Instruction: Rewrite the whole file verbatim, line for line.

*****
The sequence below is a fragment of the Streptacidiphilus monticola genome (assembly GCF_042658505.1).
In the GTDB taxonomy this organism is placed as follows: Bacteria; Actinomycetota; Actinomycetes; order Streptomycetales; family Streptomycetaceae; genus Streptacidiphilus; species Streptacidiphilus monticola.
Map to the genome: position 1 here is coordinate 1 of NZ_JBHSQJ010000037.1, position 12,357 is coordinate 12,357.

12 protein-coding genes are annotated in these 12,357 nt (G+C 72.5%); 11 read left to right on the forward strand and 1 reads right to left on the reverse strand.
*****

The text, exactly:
The sequence below is a fragment of the Streptacidiphilus monticola genome (assembly GCF_042658505.1).
In the GTDB taxonomy this organism is placed as follows: Bacteria; Actinomycetota; Actinomycetes; order Streptomycetales; family Streptomycetaceae; genus Streptacidiphilus; species Streptacidiphilus monticola.
Map to the genome: position 1 here is coordinate 1 of NZ_JBHSQJ010000037.1, position 12,357 is coordinate 12,357.

12 protein-coding genes are annotated in these 12,357 nt (G+C 72.5%); 11 read left to right on the forward strand and 1 reads right to left on the reverse strand.